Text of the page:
BY KALEY LOCKWOOD
Digital technologies and smart devices are facilitating greater information sharing by allowing people (and devices) to more efficiently communicate with each other. Internet-connected devices not only better enable us to stay in touch with loved ones, they simplify and streamline our lives by communicating with each other. But greater connectivity comes with a cost.
Addressing the persistent and evolving reality of cyber threats is important for individuals and organizations alike. The National Rural Electric Cooperative Association (NRECA) recently launched RC3, the Rural Cooperative Cybersecurity Capabilities program, to help electric cooperatives build stronger cybersecurity programs. With funding from the U.S. Department of Energy, RC3 is developing tools to help cooperatives develop a culture of cybersecurity.
Electric cooperatives are investing time and resources to build stronger cyber defenses and increase their resiliency to cyberattacks. As co-ops ramp up capabilities in the beneficial use of digital technologies, they are integrating best practices to safeguard consumer data and grid operations from cyberattacks.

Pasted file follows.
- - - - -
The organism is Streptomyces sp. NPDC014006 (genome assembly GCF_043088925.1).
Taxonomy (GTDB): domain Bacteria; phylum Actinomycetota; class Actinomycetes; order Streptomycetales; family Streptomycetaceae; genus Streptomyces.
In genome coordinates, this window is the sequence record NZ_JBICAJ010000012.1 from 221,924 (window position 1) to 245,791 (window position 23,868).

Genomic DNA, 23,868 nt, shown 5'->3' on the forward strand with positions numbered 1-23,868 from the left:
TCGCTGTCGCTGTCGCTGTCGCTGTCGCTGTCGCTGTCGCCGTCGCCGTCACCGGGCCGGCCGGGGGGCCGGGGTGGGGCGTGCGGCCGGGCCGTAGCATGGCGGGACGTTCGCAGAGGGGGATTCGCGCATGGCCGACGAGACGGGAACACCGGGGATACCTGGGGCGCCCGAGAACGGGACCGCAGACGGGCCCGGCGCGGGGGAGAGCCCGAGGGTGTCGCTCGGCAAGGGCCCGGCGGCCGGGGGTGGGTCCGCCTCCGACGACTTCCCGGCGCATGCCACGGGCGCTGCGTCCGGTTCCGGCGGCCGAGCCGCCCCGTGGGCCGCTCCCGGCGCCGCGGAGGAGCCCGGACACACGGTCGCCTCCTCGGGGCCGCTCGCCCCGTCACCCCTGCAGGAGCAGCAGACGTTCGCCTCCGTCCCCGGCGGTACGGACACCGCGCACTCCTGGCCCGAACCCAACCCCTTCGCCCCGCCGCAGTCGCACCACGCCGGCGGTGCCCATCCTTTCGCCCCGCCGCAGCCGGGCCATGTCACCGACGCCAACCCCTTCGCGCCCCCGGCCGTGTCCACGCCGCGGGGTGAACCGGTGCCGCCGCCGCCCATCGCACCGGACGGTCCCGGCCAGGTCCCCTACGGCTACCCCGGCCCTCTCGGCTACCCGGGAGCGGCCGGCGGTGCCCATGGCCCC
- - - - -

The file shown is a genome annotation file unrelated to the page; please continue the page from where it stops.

Electric co-ops are responding to the challenge, but are you? Taking steps to protect your home network and devices from cyberattacks will save you time and money in the long run.
Tips to beef up your personal cybersecurity:
- Make sure you have antivirus software installed on your computer and keep it updated.
- Don’t send e-mails containing personal information, like your date of birth or Social Security Number.
- If you enter a credit card number online make sure that it’s a secure website. A secure site will begin with “https://” in the web address.
- Attachments or links in an email can contain malware that can infect your computer. Never open an e-mail attachment or click a link unless you know the person sending it, and you were expecting them to send it to you (hackers can take over an account and make it look like it’s from a friend).
- Always use a different password for each account and use a combination of numbers, special characters and lowercase and capital letters.
Kaley Lockwood writes on consumer and cooperative affairs for the National Rural Electric Cooperative Association.